Louvre Abu Dhabi opens
A journalist walks under the lights coming through of the dome at the Louvre Abu Dhabi, UAE, before its Saturday grand opening to the public. Photo: AP.
James McAuley, Soft power: The Louvre starts a lucrative new chapter in Abu Dhabi, Canberra Times, 9 November 2017
Abu Dhabi: Welcome to the “Island of Happiness”.
Here, on a literal desert island off the coast of the United Arab Emirates, a young, oil-rich nation-state is seeking to rise above its neighbours and catapult itself into history. At the same time, the world’s most famous museum is looking to expand its empire and line its coffers for decades to come.
This is the story of the Louvre-Abu Dhabi, the long-awaited centrepiece of a multi-billion dollar complex slated to showcase some of the most powerful names in the western cultural universe: the Guggenheim Museum, New York University and the Sorbonne, among others.
On Saturday, the Louvre project – the first overseas expansion of what is perhaps Europe’s most venerable art institution – will finally open its doors after a decade of bitter controversy.
In France, scores of industry professionals still decry what they see as a beloved museum selling out to the highest bidder, accepting $US520 million ($677 million) from the Emirati government for the use of its vaunted name. Globally, human rights watchdogs still accuse the Louvre and other institutions on the island of having exploited and abused migrant labour.
The French and Emirati governments quickly christened the new Louvre as a universal museum “that will broadcast tolerance and acceptance”.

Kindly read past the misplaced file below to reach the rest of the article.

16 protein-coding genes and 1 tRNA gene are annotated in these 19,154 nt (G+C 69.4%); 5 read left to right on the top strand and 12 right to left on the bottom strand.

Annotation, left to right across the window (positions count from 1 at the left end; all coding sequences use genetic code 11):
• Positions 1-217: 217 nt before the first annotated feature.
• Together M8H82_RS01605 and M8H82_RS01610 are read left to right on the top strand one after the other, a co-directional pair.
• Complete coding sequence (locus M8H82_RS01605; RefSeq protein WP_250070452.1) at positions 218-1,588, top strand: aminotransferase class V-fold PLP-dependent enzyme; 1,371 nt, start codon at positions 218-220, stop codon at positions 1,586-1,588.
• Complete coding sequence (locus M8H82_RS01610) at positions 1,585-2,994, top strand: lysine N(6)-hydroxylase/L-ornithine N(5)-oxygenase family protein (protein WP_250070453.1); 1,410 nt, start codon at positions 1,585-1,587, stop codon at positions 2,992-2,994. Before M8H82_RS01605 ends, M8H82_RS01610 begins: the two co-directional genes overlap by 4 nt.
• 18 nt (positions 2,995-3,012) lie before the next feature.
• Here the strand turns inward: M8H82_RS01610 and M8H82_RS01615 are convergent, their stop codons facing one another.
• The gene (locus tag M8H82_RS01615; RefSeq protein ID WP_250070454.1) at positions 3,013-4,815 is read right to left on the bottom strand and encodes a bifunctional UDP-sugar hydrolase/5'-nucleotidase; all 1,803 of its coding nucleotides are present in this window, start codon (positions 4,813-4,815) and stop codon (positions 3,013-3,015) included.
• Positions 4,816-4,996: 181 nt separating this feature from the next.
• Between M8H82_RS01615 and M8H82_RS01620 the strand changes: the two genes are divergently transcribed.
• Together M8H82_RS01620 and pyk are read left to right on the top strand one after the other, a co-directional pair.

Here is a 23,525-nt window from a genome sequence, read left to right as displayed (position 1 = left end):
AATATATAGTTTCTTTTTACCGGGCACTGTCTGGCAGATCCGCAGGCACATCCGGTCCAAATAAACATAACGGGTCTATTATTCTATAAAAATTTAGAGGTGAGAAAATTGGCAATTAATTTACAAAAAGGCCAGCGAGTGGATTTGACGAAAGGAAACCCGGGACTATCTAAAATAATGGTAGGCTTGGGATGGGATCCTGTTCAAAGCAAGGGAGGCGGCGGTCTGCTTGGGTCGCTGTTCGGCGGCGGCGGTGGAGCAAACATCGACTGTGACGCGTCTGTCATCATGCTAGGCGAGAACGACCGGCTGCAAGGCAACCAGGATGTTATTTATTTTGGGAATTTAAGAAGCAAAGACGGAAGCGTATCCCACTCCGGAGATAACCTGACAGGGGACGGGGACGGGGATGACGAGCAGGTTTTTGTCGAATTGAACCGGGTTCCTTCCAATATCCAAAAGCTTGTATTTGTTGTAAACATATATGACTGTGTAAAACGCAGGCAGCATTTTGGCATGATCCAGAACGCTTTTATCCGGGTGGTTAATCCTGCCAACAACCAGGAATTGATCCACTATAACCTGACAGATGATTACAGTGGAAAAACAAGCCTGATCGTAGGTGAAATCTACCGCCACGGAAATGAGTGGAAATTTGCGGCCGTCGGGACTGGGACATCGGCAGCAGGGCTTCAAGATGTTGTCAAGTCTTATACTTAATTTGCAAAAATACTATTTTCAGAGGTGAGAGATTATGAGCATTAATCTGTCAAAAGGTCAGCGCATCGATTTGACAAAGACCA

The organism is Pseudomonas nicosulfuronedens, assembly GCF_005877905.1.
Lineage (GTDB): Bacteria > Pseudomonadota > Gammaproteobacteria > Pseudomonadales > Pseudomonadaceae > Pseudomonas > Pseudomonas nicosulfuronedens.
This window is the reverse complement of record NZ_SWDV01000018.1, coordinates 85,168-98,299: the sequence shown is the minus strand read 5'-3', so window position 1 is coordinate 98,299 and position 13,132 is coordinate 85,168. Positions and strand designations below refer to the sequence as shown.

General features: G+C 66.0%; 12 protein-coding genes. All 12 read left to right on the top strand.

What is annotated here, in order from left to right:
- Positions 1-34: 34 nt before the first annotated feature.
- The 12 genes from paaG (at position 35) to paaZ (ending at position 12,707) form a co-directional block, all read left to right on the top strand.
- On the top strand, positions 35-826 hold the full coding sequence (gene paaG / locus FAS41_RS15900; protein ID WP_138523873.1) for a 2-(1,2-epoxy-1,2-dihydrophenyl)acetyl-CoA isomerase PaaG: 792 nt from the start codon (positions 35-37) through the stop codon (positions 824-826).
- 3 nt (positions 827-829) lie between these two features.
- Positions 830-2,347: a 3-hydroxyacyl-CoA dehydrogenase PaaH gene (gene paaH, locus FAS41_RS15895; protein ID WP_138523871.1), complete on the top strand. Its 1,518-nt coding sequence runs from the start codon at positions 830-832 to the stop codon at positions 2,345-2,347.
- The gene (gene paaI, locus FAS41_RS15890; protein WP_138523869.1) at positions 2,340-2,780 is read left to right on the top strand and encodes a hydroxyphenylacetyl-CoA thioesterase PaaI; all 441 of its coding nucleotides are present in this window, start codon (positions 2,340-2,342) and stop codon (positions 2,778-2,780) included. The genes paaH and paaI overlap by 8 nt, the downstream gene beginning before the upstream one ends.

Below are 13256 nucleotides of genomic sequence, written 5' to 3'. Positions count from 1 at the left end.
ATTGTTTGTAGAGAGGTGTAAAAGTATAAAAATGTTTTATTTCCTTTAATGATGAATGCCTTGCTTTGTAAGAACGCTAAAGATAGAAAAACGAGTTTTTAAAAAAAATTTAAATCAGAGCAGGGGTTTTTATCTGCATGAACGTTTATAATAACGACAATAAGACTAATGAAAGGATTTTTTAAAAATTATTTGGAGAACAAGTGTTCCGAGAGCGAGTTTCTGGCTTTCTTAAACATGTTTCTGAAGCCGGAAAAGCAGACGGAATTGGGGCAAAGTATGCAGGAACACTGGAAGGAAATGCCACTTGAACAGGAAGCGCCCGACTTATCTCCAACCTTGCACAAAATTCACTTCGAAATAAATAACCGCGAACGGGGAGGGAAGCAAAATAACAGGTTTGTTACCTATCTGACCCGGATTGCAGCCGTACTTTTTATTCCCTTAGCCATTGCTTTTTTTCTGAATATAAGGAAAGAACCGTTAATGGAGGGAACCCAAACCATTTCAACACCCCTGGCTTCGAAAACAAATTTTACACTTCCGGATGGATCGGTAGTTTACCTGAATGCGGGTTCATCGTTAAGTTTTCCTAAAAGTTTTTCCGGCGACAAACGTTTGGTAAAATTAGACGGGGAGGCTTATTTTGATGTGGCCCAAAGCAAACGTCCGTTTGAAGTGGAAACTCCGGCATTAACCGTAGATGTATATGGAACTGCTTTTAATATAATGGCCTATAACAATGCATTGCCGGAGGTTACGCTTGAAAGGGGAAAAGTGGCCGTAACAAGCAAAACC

But the real purpose of this gleaming ziggurat on the waterfront remains a matter of intense debate. Is the Louvre-Abu Dhabi really about art? Or is it a pawn in a larger game of statecraft and geopolitics?
Inside the Emirates, the new museum is seen primarily as a means of recasting the nation’s public image from a “playground in the desert” to a cultural powerhouse.
“This is a major statement,” said Sultan Sooud al-Qassemi, an Emirati royal and prominent art collector.
“This is saying that we’re not playing in the little leagues – we’re playing in the major leagues. It’s probably the greatest museum in the world, and it will have not just a small branch but a massive presence.”
The project also figures into internal competition among the UAE’s seven constituent kingdoms, each of which is seeking its own distinctive niche, said Kristian Ulrichsen, an expert on the history of the Gulf states at Rice University.
Dubai, he said, embraced business and infrastructure nearly 20 years before the capital Abu Dhabi which ultimately controls the lion’s share of the country’s oil reserves. Flush with cash, the ambitions of the latter continue to rise.
In France, the Louvre Abu Dhabi has long figured in discussions that have far transcended the realm of art for art’s sake.
“The objective was never aesthetic – it was political,” said Didier Rykner, a French art historian who is among the project’s most outspoken critics.
Authorised by a 2007 act of the French parliament, the new museum is often considered a soft power component of a broader strategic expansion into the Gulf region, which included the installation of permanent military bases in Abu Dhabi in 2009, the French military’s first overseas expansion since decolonisation began in the mid-1960s.
As Nicolas Sarkozy, France’s then-president, said when he inaugurated those bases, they would “show the responsibility that France, as a global power, agrees to assume with its closest partners, in a region that is a fault line for the whole world.”
This is a stance that Macron, since his election in May, has only maintained, attempting to position France as a chief interlocutor on the world stage, and especially in the Middle East on the question of Iran.